Enter your mobile number or email address below and we'll send you a link to download the free Kindle App. Then you can start reading Kindle books on your smartphone, tablet, or computer - no Kindle device required.
To get the free app, enter your mobile phone number.
Physical Modeling in MATLAB (R) Paperback – March 20, 2009
|New from||Used from|
|Paperback, March 20, 2009||
The Amazon Book Review
Author interviews, book reviews, editors picks, and more. Read it now
Customers who bought this item also bought
What other items do customers buy after viewing this item?
From the Author
This version is a draft I wrote several years ago. The current version is available for download from Green Tea Press.
About the Author
Allen B. Downey is an Associate Professor of Computer Science at the Franklin W. Olin College of Engineering. He has written several books, including Computational Modeling and Complexity Science, How to Think Like a Computer Scientist, The Little Book of Semaphores, Physical Modeling in MATLAB, and Learning Perl the Hard Way.
Browse award-winning titles. See more
Top customer reviews
Because of this, he begins with very unconventional, very simple builds, ignoring linear algebra to start! (This is astonishing because all programs like Matlab and Simulink ARE vector and matrix numerical methods of applying easier diagonal solutions, for example, to tough differential equations). He does warn that even the error messages are arrays, and even takes the time to "translate" those into everyday language. Where composites are encountered, he gradually moves into vectors, rather than assuming you know them, even though there is barely an even simple math scripting language today that doesn't require them.
Even though this is GNU, it is NOT one of those nasty "copy Wiki" books, it is original all the way. The most recent edition is always available as a free download at green tea press so you are always current, but purchasing this not only supports GNU, but also allows a much needed ability to mark the margins and go back over items that the ebook format slaughters. The code is bulletproof and very up to date, and due to the author's open source and communication attitude, a LOT more has been added via the web. Amazon doesn't mention this, but the book's original date was 2011, but at this later 2013 writing it is completely current with the latest Matlab APIs.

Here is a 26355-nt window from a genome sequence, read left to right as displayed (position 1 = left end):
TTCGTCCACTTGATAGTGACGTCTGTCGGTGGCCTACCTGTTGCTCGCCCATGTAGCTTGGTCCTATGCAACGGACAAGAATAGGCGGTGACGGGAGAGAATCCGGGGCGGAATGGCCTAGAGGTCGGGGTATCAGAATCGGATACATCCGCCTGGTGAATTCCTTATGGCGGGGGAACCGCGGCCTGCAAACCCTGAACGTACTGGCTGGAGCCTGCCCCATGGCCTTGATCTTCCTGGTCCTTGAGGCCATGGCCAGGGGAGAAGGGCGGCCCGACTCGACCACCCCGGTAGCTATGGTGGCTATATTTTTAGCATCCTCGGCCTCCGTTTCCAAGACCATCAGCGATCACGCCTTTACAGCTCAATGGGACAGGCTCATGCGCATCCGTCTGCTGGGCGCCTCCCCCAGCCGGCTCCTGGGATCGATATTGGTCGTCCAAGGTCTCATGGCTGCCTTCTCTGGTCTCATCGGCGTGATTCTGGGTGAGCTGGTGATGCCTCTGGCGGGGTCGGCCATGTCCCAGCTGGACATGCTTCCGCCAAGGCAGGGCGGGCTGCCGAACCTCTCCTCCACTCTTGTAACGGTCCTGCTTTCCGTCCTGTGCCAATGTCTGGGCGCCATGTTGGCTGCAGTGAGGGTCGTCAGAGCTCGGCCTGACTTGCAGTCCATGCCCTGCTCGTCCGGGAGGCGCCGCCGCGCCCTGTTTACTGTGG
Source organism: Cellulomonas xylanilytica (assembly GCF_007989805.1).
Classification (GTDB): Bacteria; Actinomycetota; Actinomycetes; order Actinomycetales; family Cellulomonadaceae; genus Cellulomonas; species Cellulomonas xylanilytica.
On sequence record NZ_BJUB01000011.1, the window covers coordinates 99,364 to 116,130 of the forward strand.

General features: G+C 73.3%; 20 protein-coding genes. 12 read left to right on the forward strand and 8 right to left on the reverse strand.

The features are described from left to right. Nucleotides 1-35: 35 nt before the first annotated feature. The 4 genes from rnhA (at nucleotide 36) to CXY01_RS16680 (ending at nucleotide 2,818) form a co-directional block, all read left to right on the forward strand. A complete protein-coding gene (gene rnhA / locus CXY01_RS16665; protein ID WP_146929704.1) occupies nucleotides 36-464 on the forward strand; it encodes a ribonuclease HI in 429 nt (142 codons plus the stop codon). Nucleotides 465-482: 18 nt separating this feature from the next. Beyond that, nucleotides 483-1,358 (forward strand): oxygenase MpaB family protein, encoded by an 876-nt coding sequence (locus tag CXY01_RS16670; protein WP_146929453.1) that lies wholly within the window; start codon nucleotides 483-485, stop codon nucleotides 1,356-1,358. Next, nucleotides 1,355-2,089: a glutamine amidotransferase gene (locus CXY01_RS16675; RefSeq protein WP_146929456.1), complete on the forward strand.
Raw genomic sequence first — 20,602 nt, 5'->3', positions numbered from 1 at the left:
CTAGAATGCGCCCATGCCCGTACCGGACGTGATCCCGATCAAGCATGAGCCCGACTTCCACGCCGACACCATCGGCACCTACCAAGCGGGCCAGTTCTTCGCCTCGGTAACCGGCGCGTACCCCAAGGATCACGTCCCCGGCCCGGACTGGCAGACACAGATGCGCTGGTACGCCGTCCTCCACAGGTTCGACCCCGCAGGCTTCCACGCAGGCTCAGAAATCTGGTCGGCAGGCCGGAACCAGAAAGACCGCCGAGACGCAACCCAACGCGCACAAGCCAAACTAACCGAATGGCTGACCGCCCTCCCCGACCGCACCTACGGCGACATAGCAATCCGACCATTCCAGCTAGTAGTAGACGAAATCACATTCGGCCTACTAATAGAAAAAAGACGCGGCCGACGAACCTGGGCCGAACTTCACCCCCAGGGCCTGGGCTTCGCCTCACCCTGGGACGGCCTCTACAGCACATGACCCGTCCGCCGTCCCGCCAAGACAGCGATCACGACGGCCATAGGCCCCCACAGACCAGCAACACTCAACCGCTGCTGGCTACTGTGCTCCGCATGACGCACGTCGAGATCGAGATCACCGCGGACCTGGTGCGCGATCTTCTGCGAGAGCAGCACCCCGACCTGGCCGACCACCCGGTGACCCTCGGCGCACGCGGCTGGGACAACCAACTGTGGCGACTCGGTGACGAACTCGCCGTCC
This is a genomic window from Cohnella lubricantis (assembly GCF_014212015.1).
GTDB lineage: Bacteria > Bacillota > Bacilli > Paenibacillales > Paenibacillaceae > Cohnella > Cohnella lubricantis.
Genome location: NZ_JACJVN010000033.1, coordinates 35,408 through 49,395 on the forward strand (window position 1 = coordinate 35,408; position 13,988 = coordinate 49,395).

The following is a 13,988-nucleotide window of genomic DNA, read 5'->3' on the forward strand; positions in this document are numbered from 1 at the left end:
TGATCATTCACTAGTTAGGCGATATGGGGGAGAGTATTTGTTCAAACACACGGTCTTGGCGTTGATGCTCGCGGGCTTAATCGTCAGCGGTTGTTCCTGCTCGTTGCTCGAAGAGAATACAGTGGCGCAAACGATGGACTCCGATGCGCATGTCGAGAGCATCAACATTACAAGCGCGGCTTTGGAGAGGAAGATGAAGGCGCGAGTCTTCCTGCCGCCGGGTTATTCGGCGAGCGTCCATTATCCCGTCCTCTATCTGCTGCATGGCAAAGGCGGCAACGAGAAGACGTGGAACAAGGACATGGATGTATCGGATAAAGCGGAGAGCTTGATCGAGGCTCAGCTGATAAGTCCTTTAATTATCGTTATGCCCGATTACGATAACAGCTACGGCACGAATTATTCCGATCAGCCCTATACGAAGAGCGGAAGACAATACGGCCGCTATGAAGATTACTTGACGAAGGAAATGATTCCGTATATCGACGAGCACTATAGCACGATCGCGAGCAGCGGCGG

That's likely because even with print, the CreateSpace system uses the most current file (essentially Amazon's print on demand system). You're basically getting a custom book as often as the author cares to update the file, and believe me this author is a real champ when it comes to readers and students both here and online. He is a wonderful supporter of autodidacts, so if you're getting this for self study, you won't be disappointed. Highly recommended. Sadly to say, the Springer versions of this book, which aren't nearly as friendly for beginners even when promoted as such, go for $150 US plus! I think you see the value of this little gem, even with that basic fact. Don't just believe me: check out Amazons web x.x "people who bought this also bought..." --the items are almost all over $130!!
Since you can see this whole book in your browser before buying, I won't waste your time on repeating the contents here, but you'll immediately see the wide and fun range of examples the author uses to build from simple linear models to arrays. There really is NO OTHER Matlab book that builds as gradually and intuitively, saving the tough stuff for the end! I'd recommend this to every HS student who has even thought about a career in STEM, as well as undergrads transitioning to it, including comp sci folks getting into the math side.
If you like this author's friendly approach and careful pedagogy, especially if you're into self education, you'll also love the author's other books, including Downey's wonderful: Think Complexity: Complexity Science and Computational Modeling.
Library Picks reviews only for the benefit of Amazon shoppers and has nothing to do with Amazon, the authors, manufacturers or publishers of the items we review. We always buy the items we review for the sake of objectivity, and although we search for gems, are not shy about trashing an item if it's a waste of time or money for Amazon shoppers. If the reviewer identifies herself, her job or her field, it is only as a point of reference to help you gauge the background and any biases.